Pirates pursuing perfection in cross country

In the battle against complacency along the 5,000-kilometer cross country trail, the competition is not the sole buffer. There is, of course, also the matter of the stopwatch, its constant ticking a relentless measure of individual progress.

And, fortunately, for the defending state champion Orange Coast College women's team, there is also the matter of perfection, a perfect score produced by placing all five scoring runners atop the rest of the field.

It is this perfect score, the loftiest of all motivational measures, that continues to drive Coach Marco Ochoa's Pirates, who thus far this season are, quite frankly, running opponents into the ground.

"We kind of want to get that perfect score at state," said sophomore Leanne Allen, who along with fellow sophomore Karen Silvas has formed the Pirates' one-two punch the last two seasons.

"It's a longshot, but it's not impossible," Silvas said of the one-through-five individual finish at the Nov. 23 state meet that is a tangible objective for a squad that routinely reels in its goals.

OCC, with four of its top seven back from last season, when it captured the program's 15th state crown but its first since 2006, has won all three of the invitationals in which it has competed in 2013. All three times, the second-place team more than doubled the Pirates' team score (the lower the score the better).

At the Fresno Invitational on Sept. 7 at Woodward Park, the annual site of the state meet, OCC runners placed second (Allen), fourth (Silvas), eighth (freshman Krista Son), ninth (sophomore Raeanne Cortez) and 13th (sophomore Guadalupe Cantoran), for a team total of 36. The gap of just more than 57 seconds between the No. 1 runner (Allen's 18 minutes, 41.75 seconds) and the No. 5 runner (Cortez's 19:39.69) was its best showing at any invitational. Runner-up Mt. San Antonio had 105 team points that day.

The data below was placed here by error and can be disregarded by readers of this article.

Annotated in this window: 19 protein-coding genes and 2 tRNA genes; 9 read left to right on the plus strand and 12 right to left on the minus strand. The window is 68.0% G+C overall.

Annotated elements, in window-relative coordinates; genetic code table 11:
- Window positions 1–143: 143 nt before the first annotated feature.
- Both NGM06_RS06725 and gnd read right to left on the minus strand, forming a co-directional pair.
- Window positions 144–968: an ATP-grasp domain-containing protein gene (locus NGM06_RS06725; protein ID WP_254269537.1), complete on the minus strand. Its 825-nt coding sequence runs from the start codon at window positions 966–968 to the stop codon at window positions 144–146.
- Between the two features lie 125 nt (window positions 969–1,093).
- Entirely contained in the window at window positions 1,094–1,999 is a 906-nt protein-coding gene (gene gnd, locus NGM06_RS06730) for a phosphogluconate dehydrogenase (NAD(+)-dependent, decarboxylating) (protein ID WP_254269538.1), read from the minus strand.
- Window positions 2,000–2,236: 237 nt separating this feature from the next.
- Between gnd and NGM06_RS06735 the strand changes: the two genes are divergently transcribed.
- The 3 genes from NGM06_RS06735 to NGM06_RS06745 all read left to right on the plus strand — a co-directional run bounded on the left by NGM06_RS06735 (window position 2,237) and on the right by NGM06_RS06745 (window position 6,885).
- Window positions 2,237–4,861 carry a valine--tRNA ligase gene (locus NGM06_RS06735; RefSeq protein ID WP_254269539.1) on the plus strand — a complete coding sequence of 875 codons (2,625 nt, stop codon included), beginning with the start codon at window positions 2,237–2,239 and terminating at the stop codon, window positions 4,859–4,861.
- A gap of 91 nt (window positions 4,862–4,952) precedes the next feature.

At the 30-team Southern California Preview meet last week in Santa Clarita, Silvas finished first (19:10.83), Allen third, Cantoran 10th, Cortez 11th and Son 16th (20:20.8) to help compile 40 points, 59 fewer than second-place Glendale.

Allen was fifth, Silva sixth, with the remaining aforementioned three Pirates placing 13th, 14th and 17th in the season-opening Mark Covert Classic in Fullerton Aug. 31, in which OCC's team score of 25 provided a 35-point cushion on runner-up Concordia.

"We haven't talked about [the perfect score], said Ochoa, who is bidding for his seventh state crown in his 12th season at the helm, "but we stress running as a team and packing it up. Our goal is always to run under a one-minute [differential] for our top five."

Talent and experience are definite pluses this season for the Pirates, who return to action Oct. 5 at the Triton Invitational at UC San Diego. But Ochoa's precise workout regimen — based on years of trial and error, his own running under legendary coach Joe Vigil at Adams State University in Colorado, and his extensive study of exercise physiology and kinesiology, has also helped his runners consistently gain substantial improvement.

Additionally, his emphasis on improvement over winning helps his runners appreciate the understated style with which he nudges them along the road to achievement.

"Usually coaches baby you, but [Ochoa] tells you what you need to hear," Allen, 16th at last year's state meet, said. "He doesn't sugar-coat anything. I've never really had a coach like him. I love him, honestly. He helps me out a lot, because he pushes me when I need to be pushed."

Silvas, eighth at the 2012 state meet to earn All-American recognition, also had praise for Ochoa, who ran at Anaheim High and Santa Ana College before Adams State.

"He's awesome," Silvas said of Ochoa, who is assisted with the OCC men's and women's programs by longtime track and field coach John Knox, as well as Jeff Davis. "He's an amazing coach, an amazing trainer, and an amazing friend. He knows what to do with you and he knows how to get you there with time. He does not baby us at all. It works, because that's how he gets results."

Ochoa, whose previous 11 OCC teams have four runner-up finishes and have never finished worse than fourth at the state meet, said his simplistic approach to training is based on the principle of adaptation.

"I believe adaptation takes place over three to four weeks," Ochoa, a Costa Mesa resident, said. "If you keep changing things in training, there is no adaptation. "So, we do things exactly the same for three weeks at a time, then change. We make it different in terms of how we prescribe intensity with which they run those workouts to improve and adapt to those workouts.

"I think we've done a good job of creating a philosophy and setting our standards. Our emphasis is on doing the best you can do, as an individual and as a team ... Just because you win a race, doesn't mean you did a good job, if you have the potential to do much greater."

There may always be potential to do better, but Ochoa and his runners just might settle for perfection.

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